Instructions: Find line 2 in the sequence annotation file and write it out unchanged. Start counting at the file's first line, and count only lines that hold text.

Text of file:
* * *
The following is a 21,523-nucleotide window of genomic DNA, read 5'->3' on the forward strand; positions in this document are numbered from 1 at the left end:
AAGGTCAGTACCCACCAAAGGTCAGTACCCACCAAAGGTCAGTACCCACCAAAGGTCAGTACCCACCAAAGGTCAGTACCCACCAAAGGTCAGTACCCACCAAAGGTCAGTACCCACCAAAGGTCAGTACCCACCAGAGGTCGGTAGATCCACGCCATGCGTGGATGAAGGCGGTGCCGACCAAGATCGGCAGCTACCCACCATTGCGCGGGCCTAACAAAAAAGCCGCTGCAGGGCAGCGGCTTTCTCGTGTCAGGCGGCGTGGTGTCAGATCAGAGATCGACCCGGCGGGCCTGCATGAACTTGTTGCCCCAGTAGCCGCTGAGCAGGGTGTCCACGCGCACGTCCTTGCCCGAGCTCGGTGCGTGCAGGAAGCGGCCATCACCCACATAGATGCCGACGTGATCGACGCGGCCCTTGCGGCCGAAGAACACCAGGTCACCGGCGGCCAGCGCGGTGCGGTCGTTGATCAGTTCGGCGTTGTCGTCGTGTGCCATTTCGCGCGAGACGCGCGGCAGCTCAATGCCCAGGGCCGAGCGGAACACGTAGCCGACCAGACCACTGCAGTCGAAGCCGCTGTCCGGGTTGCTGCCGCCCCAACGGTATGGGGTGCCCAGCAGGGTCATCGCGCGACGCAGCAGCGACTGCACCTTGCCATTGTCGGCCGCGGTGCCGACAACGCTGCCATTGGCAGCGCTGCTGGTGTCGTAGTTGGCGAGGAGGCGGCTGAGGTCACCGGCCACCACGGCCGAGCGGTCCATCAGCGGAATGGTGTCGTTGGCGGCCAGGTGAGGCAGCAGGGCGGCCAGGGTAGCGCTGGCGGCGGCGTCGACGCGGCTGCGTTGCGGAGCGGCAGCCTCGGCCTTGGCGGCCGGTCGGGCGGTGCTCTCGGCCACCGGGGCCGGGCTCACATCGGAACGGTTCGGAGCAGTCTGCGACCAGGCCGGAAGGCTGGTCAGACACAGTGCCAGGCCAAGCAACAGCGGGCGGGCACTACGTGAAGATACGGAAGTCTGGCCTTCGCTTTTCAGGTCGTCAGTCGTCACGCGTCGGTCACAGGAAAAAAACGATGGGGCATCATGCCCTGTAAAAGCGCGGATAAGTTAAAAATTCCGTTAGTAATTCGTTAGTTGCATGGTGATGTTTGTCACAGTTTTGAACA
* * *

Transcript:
AAGGTCAGTACCCACCAAAGGTCAGTACCCACCAAAGGTCAGTACCCACCAAAGGTCAGTACCCACCAAAGGTCAGTACCCACCAAAGGTCAGTACCCACCAAAGGTCAGTACCCACCAAAGGTCAGTACCCACCAGAGGTCGGTAGATCCACGCCATGCGTGGATGAAGGCGGTGCCGACCAAGATCGGCAGCTACCCACCATTGCGCGGGCCTAACAAAAAAGCCGCTGCAGGGCAGCGGCTTTCTCGTGTCAGGCGGCGTGGTGTCAGATCAGAGATCGACCCGGCGGGCCTGCATGAACTTGTTGCCCCAGTAGCCGCTGAGCAGGGTGTCCACGCGCACGTCCTTGCCCGAGCTCGGTGCGTGCAGGAAGCGGCCATCACCCACATAGATGCCGACGTGATCGACGCGGCCCTTGCGGCCGAAGAACACCAGGTCACCGGCGGCCAGCGCGGTGCGGTCGTTGATCAGTTCGGCGTTGTCGTCGTGTGCCATTTCGCGCGAGACGCGCGGCAGCTCAATGCCCAGGGCCGAGCGGAACACGTAGCCGACCAGACCACTGCAGTCGAAGCCGCTGTCCGGGTTGCTGCCGCCCCAACGGTATGGGGTGCCCAGCAGGGTCATCGCGCGACGCAGCAGCGACTGCACCTTGCCATTGTCGGCCGCGGTGCCGACAACGCTGCCATTGGCAGCGCTGCTGGTGTCGTAGTTGGCGAGGAGGCGGCTGAGGTCACCGGCCACCACGGCCGAGCGGTCCATCAGCGGAATGGTGTCGTTGGCGGCCAGGTGAGGCAGCAGGGCGGCCAGGGTAGCGCTGGCGGCGGCGTCGACGCGGCTGCGTTGCGGAGCGGCAGCCTCGGCCTTGGCGGCCGGTCGGGCGGTGCTCTCGGCCACCGGGGCCGGGCTCACATCGGAACGGTTCGGAGCAGTCTGCGACCAGGCCGGAAGGCTGGTCAGACACAGTGCCAGGCCAAGCAACAGCGGGCGGGCACTACGTGAAGATACGGAAGTCTGGCCTTCGCTTTTCAGGTCGTCAGTCGTCACGCGTCGGTCACAGGAAAAAAACGATGGGGCATCATGCCCTGTAAAAGCGCGGATAAGTTAAAAATTCCGTTAGTAATTCGTTAGTTGCATGGTGATGTTTGTCACAGTTTTGAACA